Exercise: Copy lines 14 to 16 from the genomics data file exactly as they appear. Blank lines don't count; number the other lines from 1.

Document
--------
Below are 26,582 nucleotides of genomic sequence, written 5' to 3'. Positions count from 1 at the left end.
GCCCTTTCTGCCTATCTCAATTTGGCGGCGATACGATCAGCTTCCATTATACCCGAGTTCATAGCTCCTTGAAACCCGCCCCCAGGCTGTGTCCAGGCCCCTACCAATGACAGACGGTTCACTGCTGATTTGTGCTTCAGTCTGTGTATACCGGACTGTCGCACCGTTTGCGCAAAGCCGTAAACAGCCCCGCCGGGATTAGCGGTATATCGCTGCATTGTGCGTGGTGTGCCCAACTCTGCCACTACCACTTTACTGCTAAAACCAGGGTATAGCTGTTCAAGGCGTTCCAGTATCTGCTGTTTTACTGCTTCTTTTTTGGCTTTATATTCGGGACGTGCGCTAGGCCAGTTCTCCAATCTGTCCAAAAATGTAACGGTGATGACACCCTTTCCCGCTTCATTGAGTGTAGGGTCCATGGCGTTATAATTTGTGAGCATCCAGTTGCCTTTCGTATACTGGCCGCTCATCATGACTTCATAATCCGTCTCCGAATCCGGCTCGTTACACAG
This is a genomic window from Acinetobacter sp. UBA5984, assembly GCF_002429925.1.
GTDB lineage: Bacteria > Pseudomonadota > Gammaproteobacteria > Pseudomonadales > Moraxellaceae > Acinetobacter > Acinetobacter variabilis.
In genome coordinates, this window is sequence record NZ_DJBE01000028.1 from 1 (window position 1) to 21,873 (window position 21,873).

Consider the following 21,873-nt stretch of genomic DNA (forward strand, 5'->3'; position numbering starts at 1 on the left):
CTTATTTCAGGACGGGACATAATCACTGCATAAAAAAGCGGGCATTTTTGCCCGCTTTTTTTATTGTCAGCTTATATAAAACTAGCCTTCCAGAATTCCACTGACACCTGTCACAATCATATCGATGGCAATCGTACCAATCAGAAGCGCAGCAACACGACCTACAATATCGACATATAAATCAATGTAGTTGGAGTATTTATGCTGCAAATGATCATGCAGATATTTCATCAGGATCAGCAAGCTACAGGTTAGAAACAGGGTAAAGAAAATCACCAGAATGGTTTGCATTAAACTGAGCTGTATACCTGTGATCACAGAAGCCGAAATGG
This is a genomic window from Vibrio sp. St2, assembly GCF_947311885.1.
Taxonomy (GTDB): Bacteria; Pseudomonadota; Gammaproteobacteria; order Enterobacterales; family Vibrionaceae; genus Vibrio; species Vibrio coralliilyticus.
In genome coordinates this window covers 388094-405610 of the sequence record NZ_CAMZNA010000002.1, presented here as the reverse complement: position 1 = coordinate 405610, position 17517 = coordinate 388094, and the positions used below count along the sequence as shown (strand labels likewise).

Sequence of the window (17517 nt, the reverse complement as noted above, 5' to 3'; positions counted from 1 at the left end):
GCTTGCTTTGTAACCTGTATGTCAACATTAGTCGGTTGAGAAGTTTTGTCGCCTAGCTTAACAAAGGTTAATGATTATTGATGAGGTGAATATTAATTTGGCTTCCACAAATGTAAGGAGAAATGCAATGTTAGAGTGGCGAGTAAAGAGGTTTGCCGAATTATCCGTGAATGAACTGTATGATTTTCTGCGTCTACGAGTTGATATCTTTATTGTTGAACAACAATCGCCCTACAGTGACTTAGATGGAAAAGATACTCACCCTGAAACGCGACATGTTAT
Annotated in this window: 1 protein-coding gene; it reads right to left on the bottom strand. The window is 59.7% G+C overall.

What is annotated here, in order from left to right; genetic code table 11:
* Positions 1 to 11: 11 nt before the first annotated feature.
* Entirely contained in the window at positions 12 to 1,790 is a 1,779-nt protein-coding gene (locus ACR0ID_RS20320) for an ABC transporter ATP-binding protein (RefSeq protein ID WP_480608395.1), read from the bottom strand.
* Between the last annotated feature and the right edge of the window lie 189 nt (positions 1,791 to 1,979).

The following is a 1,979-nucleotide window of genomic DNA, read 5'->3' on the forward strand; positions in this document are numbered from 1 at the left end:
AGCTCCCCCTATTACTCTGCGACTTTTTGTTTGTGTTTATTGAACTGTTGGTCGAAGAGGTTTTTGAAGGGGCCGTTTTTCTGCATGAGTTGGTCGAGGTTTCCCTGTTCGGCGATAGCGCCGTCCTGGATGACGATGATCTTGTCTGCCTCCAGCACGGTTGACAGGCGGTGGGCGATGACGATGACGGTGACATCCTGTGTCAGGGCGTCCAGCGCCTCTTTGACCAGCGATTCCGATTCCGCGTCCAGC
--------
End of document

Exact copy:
What is annotated here, in order from left to right; genetic code table 11:
* Positions 1 to 11: 11 nt before the first annotated feature.
* Entirely contained in the window at positions 12 to 1,790 is a 1,779-nt protein-coding gene (locus ACR0ID_RS20320) for an ABC transporter ATP-binding protein (RefSeq protein ID WP_480608395.1), read from the bottom strand.